Hey toejam, I use the app as a premium subscriber for all the additional maps and the offline and layering ability, but just tested on another device and I'm actually able to import kml tracks onto the free / trial version of Gaia successfully...wasn't able to find anything on the Gaia site so figured I'd give it a go. Definitely suggest one of their membership options to get the most out of the app though, and keep in mind that a free year of their premium offering is all included with a TrailGroove Premium Membership as well!
  23. smartphone hiking app that isn't such a resource hog?

    I'm assuming this means you have to pay for Gaia service for it to do what you say? My free version doesn't do much - can't import gpx file or see different maps.
  24. I am finally doing the trip to Yellowstone that I have always told myself I was going to do. I figured to go to the experts on here and seek any advice and info that might make this the trip I want it to be. Right now, am planning an early to mid- September trip and want to be there 7-10 days. What I am most interested in are the little known sites that are off the beaten path. I am planning on going alone and basically want to enjoy the landscape as much as possible (ie minimal human contact) without being overwhelmed by other parties. Any inside information from those of you that have been there as to sites, climate, packing etc. would be greatly appreciated. I do know that there are a number of things that make this park unique and want to experience as much as I can. This is the best place I can think of for this kind of information. Thanks in advance, all!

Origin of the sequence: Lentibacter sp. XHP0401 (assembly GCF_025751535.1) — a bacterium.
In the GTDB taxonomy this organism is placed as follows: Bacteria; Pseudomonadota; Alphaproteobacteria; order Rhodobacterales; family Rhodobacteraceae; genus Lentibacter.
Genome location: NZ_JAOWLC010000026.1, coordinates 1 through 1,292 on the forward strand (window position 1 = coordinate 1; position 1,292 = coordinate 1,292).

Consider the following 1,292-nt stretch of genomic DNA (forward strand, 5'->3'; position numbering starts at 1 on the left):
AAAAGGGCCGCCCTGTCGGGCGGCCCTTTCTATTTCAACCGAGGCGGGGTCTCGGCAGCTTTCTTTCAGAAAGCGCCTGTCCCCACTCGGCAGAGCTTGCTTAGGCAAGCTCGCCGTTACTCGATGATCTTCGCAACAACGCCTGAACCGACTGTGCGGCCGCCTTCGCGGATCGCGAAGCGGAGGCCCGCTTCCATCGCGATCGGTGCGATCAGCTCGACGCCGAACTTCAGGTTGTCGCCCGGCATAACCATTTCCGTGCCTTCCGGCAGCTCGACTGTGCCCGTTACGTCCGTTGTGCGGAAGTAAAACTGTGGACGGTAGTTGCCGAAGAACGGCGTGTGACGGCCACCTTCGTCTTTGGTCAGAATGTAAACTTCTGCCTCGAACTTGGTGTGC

25. smartphone hiking app that isn't such a resource hog?

    I also use GaiaGPS and it's great. Not only will it record your tracks, including average speed and elevation changes, but you can also import *.GPX tracks and have it displayed on the map. There's a variety of maps to choose from as well.
  26. Update 03/30/18: Today, Pam, Jan and I drove to Hot Springs, NC. We hiked south on the AT until we ran into Wayne, then turned around and hiked back to town. In town, we ate dinner with Wayne and some of his friends from the trail. He's going to take a zero tomorrow, then get back on the trail Sunday morning. In all, he's hiked more than 280 miles already, including the approach trail.
  27. smartphone hiking app that isn't such a resource hog?

    Thanks, Aaron. I will give it a try!
  28. smartphone hiking app that isn't such a resource hog?

    Hey jerost, I’ve had good luck with the Gaia GPS app on a couple different iPhone models - no lack of responsiveness whatsoever for me. Here’s a quick post on using the app for planning out trips and use on the trail that might give you an idea of what it’s all about as well: Hope this helps!